A new study from the University of California San Diego School of Medicine indicates that time-restricted feeding, a type of intermittent fasting, may improve symptoms of Alzheimer’s disease. By limiting the daily eating window without reducing food volume, researchers observed improved memory and reduced amyloid protein accumulation in mice. This finding offers a promising non-pharmacological approach to managing Alzheimer’s symptoms and is expected to lead to human clinical trials. The success of this strategy emphasizes the critical importance of maintaining a stable internal clock for Alzheimer’s patients.
- Time-Restricted Feeding Approach: The study employed time-restricted feeding in mice, which improved memory and reduced amyloid protein buildup. The approach involves about 14 hours of daily fasting for humans and targets the circadian disruptions often seen in Alzheimer’s disease.
- Connection with Circadian Rhythm: Nearly 80% of people with Alzheimer’s suffer disruptions to their circadian rhythm. Researchers believe these disruptions could be primary drivers of Alzheimer’s pathology, and the study shows it’s possible to correct these with time-restricted feeding.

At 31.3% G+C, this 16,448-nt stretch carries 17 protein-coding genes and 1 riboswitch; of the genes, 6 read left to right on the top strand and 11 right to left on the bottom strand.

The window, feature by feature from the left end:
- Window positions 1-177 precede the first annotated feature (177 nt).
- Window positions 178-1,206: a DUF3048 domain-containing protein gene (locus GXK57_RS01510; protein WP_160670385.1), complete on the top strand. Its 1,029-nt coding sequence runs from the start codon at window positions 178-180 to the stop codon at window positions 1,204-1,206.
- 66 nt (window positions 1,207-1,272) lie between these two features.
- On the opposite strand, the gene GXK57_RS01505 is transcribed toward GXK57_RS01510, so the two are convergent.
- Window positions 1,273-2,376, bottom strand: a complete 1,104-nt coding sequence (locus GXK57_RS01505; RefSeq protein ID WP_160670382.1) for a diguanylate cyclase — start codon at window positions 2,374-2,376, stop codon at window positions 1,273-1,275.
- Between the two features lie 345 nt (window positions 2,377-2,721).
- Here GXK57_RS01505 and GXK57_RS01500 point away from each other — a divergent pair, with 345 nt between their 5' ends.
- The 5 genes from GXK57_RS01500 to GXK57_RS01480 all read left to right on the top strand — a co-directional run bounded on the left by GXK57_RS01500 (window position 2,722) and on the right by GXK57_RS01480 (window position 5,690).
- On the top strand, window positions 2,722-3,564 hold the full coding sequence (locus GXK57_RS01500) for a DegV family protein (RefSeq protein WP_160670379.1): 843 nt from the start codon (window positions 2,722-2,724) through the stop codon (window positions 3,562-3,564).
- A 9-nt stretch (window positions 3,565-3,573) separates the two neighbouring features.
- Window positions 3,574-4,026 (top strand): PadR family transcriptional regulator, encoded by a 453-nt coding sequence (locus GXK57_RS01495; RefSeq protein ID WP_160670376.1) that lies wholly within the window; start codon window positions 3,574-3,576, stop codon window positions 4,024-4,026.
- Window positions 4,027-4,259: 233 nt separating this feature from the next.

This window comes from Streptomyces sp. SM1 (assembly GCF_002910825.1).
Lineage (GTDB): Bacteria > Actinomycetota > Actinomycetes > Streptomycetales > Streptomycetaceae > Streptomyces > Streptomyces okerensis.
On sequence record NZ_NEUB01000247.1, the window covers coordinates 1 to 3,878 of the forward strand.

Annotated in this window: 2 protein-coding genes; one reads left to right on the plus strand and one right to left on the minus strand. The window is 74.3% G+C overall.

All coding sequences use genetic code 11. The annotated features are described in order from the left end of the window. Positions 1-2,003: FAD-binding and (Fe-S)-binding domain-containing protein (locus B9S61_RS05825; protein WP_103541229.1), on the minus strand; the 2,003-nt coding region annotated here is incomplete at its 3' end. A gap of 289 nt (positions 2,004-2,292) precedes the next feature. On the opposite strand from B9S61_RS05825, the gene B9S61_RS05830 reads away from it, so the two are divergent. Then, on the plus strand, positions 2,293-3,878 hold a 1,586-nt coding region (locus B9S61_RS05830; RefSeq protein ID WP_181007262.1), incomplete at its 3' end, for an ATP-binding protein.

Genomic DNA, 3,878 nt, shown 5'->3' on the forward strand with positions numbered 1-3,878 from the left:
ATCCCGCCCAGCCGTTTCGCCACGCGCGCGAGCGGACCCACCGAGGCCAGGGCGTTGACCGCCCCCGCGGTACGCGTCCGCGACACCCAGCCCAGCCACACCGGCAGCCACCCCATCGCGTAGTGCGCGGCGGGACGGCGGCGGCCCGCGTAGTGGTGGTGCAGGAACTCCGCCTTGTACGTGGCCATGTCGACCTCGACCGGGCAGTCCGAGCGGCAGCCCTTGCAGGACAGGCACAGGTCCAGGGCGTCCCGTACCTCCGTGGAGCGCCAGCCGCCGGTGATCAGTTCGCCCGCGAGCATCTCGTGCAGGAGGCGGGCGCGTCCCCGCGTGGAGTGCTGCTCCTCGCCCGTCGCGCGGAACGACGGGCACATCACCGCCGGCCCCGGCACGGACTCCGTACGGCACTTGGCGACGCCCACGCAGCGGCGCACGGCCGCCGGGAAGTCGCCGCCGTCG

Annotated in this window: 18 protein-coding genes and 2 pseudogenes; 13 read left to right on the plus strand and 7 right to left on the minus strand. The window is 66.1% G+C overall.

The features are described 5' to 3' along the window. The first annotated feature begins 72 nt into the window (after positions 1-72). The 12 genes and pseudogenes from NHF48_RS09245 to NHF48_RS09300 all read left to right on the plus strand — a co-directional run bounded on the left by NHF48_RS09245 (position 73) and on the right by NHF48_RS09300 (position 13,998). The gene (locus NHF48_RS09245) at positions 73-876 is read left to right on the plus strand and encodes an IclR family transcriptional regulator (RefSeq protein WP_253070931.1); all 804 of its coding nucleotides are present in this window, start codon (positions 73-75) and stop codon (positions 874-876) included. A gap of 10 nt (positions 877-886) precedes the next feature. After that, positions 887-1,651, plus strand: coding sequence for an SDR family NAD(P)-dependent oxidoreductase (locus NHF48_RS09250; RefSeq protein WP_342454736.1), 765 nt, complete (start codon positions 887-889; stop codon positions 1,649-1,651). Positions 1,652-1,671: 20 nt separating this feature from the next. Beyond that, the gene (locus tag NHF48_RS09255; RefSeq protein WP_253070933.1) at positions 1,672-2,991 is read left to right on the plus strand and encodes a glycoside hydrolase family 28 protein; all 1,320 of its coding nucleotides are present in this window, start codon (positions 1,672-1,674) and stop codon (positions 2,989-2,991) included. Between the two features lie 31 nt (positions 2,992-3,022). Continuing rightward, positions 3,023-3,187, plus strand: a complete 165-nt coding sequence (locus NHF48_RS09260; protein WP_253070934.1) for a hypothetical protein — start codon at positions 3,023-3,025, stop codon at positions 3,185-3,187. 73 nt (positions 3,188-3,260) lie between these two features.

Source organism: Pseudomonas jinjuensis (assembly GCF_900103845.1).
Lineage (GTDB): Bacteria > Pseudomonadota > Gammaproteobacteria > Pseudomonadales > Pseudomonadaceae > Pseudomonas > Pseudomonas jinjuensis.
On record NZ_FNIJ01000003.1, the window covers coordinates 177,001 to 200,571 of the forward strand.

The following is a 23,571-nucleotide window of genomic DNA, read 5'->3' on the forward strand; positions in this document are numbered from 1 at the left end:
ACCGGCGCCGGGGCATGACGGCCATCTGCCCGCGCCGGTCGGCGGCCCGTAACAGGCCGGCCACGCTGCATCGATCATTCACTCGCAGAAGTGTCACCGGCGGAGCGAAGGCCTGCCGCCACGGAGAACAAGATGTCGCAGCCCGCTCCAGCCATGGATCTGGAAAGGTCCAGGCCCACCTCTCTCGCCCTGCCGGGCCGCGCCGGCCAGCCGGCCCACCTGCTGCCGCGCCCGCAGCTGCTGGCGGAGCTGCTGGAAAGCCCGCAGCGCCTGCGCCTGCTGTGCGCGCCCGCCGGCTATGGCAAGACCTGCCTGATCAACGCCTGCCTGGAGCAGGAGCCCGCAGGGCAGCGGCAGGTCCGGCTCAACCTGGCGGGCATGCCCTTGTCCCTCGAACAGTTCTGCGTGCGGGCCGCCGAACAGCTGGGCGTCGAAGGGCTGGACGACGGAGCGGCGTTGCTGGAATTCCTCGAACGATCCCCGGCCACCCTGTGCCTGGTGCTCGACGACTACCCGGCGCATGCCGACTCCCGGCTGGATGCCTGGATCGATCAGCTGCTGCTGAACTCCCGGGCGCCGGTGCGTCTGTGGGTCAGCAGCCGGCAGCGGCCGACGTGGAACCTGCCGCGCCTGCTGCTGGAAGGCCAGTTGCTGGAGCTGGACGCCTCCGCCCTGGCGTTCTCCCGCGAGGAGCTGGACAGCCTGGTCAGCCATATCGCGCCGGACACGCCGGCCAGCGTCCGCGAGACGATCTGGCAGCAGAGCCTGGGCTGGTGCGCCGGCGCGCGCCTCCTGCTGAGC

- Potential Human Application: The researchers are optimistic that the findings could translate into clinical practice as a lifestyle change rather than relying on medication. A human clinical trial is likely, and if successful, this approach could dramatically improve the lives of people with Alzheimer’s.
- Emerging Focus on Boosting Circadian Clock: This study aligns with the emerging approach of improving health outcomes by controlling the daily cycle of feeding and fasting. It highlights a promising and accessible way to target Alzheimer’s through circadian rhythm restoration.
- Significance and Impact: Alzheimer’s disease is considered one of the largest forthcoming health challenges in the U.S., affecting over 6 million Americans. Any effective non-pharmacological treatment, like time-restricted feeding, could make a significant difference in managing the disease.